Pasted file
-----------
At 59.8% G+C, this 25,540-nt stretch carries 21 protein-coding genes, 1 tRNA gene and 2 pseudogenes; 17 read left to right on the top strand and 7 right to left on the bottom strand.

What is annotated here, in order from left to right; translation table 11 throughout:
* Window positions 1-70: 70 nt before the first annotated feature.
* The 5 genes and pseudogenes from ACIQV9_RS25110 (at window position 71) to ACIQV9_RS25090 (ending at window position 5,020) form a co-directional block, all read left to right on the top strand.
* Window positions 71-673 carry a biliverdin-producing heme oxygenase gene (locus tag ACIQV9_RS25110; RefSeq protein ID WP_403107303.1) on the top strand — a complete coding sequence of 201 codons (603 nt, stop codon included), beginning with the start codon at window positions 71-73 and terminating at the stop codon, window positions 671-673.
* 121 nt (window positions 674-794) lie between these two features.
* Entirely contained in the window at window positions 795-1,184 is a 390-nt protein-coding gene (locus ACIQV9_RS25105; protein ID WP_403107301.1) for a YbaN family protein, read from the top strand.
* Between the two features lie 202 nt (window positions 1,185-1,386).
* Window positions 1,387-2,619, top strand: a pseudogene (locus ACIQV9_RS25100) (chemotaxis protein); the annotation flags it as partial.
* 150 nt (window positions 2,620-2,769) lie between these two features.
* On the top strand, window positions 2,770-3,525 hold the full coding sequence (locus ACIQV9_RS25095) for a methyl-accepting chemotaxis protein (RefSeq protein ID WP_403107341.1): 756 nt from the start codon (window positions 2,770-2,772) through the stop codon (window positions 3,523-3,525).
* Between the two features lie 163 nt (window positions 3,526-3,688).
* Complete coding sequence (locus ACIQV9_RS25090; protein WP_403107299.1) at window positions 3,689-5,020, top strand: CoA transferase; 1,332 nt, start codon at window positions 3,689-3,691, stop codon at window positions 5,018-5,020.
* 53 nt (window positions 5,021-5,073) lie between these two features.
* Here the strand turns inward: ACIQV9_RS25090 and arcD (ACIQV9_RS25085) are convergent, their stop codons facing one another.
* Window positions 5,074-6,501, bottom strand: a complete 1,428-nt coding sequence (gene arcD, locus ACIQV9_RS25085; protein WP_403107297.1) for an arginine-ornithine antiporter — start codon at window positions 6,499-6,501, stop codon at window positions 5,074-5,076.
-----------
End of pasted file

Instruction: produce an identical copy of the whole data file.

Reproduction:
At 59.8% G+C, this 25,540-nt stretch carries 21 protein-coding genes, 1 tRNA gene and 2 pseudogenes; 17 read left to right on the top strand and 7 right to left on the bottom strand.

What is annotated here, in order from left to right; translation table 11 throughout:
* Window positions 1-70: 70 nt before the first annotated feature.
* The 5 genes and pseudogenes from ACIQV9_RS25110 (at window position 71) to ACIQV9_RS25090 (ending at window position 5,020) form a co-directional block, all read left to right on the top strand.
* Window positions 71-673 carry a biliverdin-producing heme oxygenase gene (locus tag ACIQV9_RS25110; RefSeq protein ID WP_403107303.1) on the top strand — a complete coding sequence of 201 codons (603 nt, stop codon included), beginning with the start codon at window positions 71-73 and terminating at the stop codon, window positions 671-673.
* 121 nt (window positions 674-794) lie between these two features.
* Entirely contained in the window at window positions 795-1,184 is a 390-nt protein-coding gene (locus ACIQV9_RS25105; protein ID WP_403107301.1) for a YbaN family protein, read from the top strand.
* Between the two features lie 202 nt (window positions 1,185-1,386).
* Window positions 1,387-2,619, top strand: a pseudogene (locus ACIQV9_RS25100) (chemotaxis protein); the annotation flags it as partial.
* 150 nt (window positions 2,620-2,769) lie between these two features.
* On the top strand, window positions 2,770-3,525 hold the full coding sequence (locus ACIQV9_RS25095) for a methyl-accepting chemotaxis protein (RefSeq protein ID WP_403107341.1): 756 nt from the start codon (window positions 2,770-2,772) through the stop codon (window positions 3,523-3,525).
* Between the two features lie 163 nt (window positions 3,526-3,688).
* Complete coding sequence (locus ACIQV9_RS25090; protein WP_403107299.1) at window positions 3,689-5,020, top strand: CoA transferase; 1,332 nt, start codon at window positions 3,689-3,691, stop codon at window positions 5,018-5,020.
* 53 nt (window positions 5,021-5,073) lie between these two features.
* Here the strand turns inward: ACIQV9_RS25090 and arcD (ACIQV9_RS25085) are convergent, their stop codons facing one another.
* Window positions 5,074-6,501, bottom strand: a complete 1,428-nt coding sequence (gene arcD, locus ACIQV9_RS25085; protein WP_403107297.1) for an arginine-ornithine antiporter — start codon at window positions 6,499-6,501, stop codon at window positions 5,074-5,076.